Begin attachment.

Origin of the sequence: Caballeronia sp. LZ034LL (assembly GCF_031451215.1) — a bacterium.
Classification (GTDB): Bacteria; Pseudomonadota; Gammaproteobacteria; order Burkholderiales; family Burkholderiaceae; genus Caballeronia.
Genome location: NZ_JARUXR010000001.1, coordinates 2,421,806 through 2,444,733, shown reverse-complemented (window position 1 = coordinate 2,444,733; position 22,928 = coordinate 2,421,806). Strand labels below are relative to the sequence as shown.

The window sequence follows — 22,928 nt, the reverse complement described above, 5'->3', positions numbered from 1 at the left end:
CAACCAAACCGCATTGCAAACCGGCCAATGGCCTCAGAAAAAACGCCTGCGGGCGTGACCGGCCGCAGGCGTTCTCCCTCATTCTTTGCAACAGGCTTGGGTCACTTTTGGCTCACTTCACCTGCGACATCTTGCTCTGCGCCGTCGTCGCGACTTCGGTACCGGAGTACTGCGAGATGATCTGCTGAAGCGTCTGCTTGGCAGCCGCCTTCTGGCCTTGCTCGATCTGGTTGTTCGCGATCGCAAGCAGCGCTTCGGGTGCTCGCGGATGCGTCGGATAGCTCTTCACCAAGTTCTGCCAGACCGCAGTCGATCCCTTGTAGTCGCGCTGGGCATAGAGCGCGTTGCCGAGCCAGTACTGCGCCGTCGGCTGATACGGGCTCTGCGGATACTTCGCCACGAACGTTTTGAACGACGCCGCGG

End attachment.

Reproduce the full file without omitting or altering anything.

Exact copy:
Origin of the sequence: Caballeronia sp. LZ034LL (assembly GCF_031451215.1) — a bacterium.
Classification (GTDB): Bacteria; Pseudomonadota; Gammaproteobacteria; order Burkholderiales; family Burkholderiaceae; genus Caballeronia.
Genome location: NZ_JARUXR010000001.1, coordinates 2,421,806 through 2,444,733, shown reverse-complemented (window position 1 = coordinate 2,444,733; position 22,928 = coordinate 2,421,806). Strand labels below are relative to the sequence as shown.

The window sequence follows — 22,928 nt, the reverse complement described above, 5'->3', positions numbered from 1 at the left end:
CAACCAAACCGCATTGCAAACCGGCCAATGGCCTCAGAAAAAACGCCTGCGGGCGTGACCGGCCGCAGGCGTTCTCCCTCATTCTTTGCAACAGGCTTGGGTCACTTTTGGCTCACTTCACCTGCGACATCTTGCTCTGCGCCGTCGTCGCGACTTCGGTACCGGAGTACTGCGAGATGATCTGCTGAAGCGTCTGCTTGGCAGCCGCCTTCTGGCCTTGCTCGATCTGGTTGTTCGCGATCGCAAGCAGCGCTTCGGGTGCTCGCGGATGCGTCGGATAGCTCTTCACCAAGTTCTGCCAGACCGCAGTCGATCCCTTGTAGTCGCGCTGGGCATAGAGCGCGTTGCCGAGCCAGTACTGCGCCGTCGGCTGATACGGGCTCTGCGGATACTTCGCCACGAACGTTTTGAACGACGCCGCGG